Next Generation Networks: Empowered Servers

VoicenData Bureau
New Update

One is volume. The other is value. One tremendously determines the top-line.

The other greatly influences the bottom-line. Voice and data, they do co-exist

in different ways in the networks of different carriers. The present, itself is

confusing. The future, as envisioned, a heady mixture of success, uncertainty

and risk.


The decision-making for the operators is certainly tough. Do they go in for

complete fork lifts to implement an all-new IP network that has been optimized

for data services? Or do they stay on course and add more tandem trunks to their

switches, so that they can handle the surge of increasing level of data?

The consensus, after a lot of debate, seems to be the traditional Indian

belief–the middle path. In simple terms, putting in place an efficient

migration system that seamlessly transforms a traditional TDM network to an

IP-based network.

The Evolution of Packet


telephony has evolved quite rapidly since the time it was introduced in 1995.

During its adoption phase, it emerged merely as a hobbyist’s pastime when the

PC was used as a cheap option to make telephony calls in an unregulated market.

But today, when one tracks the evolutionary trends in packet telephony, it is

seen that on the services front, the development curve is reaching almost

vertical levels.


So the question is: where is the infrastructure that supports such services?

Surprisingly, while the scope of services that can be offered on a packet

network is skyrocketing, on the infrastructure front, technology is reaching

more mature levels and is approaching a plateau stage. This signals the fact

that carriers no longer need to rely on complete fork lifts to provision

IP-based services in their networks. Thanks to the efforts made by some vendors,

who have assessed the volatility of the situation and have come up with

technologies and solutions that help carriers seamlessly transform traditional

TDM networks into the packet domain.

Market Drivers

Before entering into the era of ‘Next Generation Networks’ (NGNs) let us

have a look at the prime market drivers.

n Surge in

bandwidth demand:
One of the prime drivers is the surge in the demand for

bandwidth by the end users, as they consume more and more bandwidth and demand a

growing portfolio of data and voice services. This has led many service

providers to manage more than 6—7 separate networks deploying special multiple

purpose networks. But then the overheads in managing these networks also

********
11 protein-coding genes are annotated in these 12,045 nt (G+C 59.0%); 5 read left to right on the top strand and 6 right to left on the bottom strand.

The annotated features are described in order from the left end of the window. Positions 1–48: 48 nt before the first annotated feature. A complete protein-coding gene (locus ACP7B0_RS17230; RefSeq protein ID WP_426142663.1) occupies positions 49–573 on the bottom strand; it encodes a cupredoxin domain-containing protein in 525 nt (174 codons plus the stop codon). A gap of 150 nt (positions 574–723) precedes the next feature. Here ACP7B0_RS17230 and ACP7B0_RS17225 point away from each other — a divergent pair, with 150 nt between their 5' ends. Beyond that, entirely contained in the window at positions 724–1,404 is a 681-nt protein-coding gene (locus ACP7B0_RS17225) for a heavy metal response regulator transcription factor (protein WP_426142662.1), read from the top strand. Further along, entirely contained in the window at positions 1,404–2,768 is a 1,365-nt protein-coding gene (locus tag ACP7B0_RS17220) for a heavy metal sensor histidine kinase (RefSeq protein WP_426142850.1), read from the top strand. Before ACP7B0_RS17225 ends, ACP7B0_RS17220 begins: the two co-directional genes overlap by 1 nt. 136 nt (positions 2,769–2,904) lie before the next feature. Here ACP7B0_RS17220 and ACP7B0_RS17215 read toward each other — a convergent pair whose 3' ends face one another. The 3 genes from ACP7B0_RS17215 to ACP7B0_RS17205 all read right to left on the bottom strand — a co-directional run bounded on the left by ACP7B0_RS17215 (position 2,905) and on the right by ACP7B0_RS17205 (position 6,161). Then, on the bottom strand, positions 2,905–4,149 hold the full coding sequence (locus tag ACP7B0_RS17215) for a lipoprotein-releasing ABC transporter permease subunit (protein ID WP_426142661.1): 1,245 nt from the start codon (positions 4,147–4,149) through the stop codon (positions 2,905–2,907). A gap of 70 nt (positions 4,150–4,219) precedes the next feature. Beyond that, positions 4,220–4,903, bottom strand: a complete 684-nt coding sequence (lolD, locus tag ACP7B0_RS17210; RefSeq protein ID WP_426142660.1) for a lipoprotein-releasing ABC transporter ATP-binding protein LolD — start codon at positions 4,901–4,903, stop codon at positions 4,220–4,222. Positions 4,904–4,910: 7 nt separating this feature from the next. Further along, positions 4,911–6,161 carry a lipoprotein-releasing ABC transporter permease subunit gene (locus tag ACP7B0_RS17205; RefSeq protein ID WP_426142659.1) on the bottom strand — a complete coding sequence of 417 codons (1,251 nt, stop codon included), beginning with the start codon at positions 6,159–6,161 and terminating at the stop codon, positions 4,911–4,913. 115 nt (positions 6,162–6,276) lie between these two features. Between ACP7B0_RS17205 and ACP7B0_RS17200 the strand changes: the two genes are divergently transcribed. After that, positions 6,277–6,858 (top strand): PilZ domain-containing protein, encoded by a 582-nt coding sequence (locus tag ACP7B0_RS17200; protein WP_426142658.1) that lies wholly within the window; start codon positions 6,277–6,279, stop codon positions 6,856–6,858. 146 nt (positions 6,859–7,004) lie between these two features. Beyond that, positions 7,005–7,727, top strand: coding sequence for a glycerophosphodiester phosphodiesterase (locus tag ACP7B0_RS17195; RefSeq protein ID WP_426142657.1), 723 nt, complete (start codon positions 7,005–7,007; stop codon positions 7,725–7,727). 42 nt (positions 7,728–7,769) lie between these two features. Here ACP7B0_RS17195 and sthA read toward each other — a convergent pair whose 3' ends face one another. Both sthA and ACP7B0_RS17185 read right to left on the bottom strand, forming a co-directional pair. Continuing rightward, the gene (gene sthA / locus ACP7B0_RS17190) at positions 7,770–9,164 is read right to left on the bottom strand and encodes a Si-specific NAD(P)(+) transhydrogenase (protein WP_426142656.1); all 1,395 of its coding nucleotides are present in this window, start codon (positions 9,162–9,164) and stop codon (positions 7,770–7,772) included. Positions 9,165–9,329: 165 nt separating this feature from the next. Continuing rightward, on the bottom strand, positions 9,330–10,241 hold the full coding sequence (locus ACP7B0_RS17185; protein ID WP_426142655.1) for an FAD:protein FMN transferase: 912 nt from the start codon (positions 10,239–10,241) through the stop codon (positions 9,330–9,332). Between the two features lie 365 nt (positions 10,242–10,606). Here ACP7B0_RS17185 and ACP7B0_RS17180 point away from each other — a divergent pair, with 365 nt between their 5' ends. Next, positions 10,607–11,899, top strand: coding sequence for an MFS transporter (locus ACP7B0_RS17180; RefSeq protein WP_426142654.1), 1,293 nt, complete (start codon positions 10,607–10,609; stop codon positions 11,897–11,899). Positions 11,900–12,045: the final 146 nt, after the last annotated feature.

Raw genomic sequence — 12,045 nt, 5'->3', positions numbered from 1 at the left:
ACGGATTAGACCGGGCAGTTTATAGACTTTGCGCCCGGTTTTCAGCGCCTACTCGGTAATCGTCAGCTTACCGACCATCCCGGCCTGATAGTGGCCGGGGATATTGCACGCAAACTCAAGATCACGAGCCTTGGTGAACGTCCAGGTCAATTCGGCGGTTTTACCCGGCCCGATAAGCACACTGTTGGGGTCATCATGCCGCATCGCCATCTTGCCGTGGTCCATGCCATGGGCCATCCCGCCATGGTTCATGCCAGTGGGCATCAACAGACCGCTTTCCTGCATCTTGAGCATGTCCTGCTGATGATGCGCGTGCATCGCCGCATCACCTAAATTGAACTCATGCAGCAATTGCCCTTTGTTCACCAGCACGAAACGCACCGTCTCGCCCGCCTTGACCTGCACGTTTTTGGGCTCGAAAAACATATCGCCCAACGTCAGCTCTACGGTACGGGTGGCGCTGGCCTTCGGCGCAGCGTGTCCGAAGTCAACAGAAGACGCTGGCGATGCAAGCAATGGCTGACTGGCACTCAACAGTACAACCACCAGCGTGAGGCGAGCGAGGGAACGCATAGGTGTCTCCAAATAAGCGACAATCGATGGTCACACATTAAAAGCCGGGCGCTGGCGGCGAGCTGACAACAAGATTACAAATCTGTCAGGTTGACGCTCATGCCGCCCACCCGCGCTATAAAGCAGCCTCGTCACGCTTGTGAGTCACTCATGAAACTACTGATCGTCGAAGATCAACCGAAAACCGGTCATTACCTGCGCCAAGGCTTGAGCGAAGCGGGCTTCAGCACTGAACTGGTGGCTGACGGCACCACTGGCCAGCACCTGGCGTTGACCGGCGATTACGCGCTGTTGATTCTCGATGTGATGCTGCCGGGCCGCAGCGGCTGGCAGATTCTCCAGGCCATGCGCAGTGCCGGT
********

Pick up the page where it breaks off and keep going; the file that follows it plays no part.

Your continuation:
increase in such a scenario. This has led some of the more aggressive players to

look at options of deploying multi-service networks that they claim will save up

to 70 percent in terms of cost.


n Deregulation:

Deregulation has been taking place in most of the regions and this in turn is

increasing competition. And increase in competition means putting pressure on

the service margins of operators. It is because the only differentiation that

service providers can make at this point is the price. Therefore, it is

imperative that service providers deploy newer services much faster than the

competitors. Therefore, the NGN must offer integrated network management to make

it easy for operators to run the networks efficiently and sensibly, and deliver

premium levels of service and responsiveness with minimum operational costs.

n Importance

of QoS:
Service providers are signing SLAs that require high quality-of-service

(QoS). It is because many multimedia applications require quite stringent QoS in

the network elements. Therefore, NGNs must preferably offer end-to-end QoS

control via one distributed management system. Further, insights into the market

reveals that there is no such thing as a homogeneous serving area. It is because

of the varied demand pattern of customers, so it is important to be able to

satisfy them, without increasing network complexity. Thus, the NGN must be able

to support multi-protocol service architecture, so that it would be possible to

provision different levels of service in one managed network.

n TDM networks

not optimized for data:
Another major factor, which is a market driver for NGNs

is that the traditional TDM networks are not optimized to carry data. But the

surge of data has forced operators to add more telephony trunks to match the

onslaught of data traffic. But this is a costly and inefficient way to carry

data. While TDM switches have been inherently profitable for operators to carry

voice and huge investments have been made to build these networks, calls for the

operators to choose a smooth transition path to the multi-service ‘Next

Generation Network’. The scenario is especially true for incumbent’s network

where there are numerous small switches in the network. Given such an

environment, they involve a huge operational cost to operate and provision these

trunk groups. The other issue with TDM networks is that new service introduction

usually requires service upgrades to be made in all the switches.